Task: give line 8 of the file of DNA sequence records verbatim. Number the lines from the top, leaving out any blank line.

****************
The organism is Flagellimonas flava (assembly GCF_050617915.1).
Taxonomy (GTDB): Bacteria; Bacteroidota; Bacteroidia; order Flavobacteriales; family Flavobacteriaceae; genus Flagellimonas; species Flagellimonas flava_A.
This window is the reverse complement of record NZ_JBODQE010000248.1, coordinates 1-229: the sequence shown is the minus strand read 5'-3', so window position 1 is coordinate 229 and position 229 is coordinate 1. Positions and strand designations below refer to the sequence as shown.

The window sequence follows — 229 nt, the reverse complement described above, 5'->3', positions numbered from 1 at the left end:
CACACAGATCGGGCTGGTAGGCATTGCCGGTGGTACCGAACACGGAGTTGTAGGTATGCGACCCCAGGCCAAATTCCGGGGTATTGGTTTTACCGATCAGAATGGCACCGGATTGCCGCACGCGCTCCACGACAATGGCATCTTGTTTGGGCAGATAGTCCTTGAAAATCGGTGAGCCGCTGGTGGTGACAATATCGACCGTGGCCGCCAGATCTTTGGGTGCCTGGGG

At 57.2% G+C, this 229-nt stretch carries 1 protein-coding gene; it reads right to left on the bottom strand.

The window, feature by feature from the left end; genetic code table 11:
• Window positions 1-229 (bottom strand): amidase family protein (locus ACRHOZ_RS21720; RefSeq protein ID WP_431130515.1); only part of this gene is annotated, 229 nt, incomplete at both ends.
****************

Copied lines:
• Window positions 1-229 (bottom strand): amidase family protein (locus ACRHOZ_RS21720; RefSeq protein ID WP_431130515.1); only part of this gene is annotated, 229 nt, incomplete at both ends.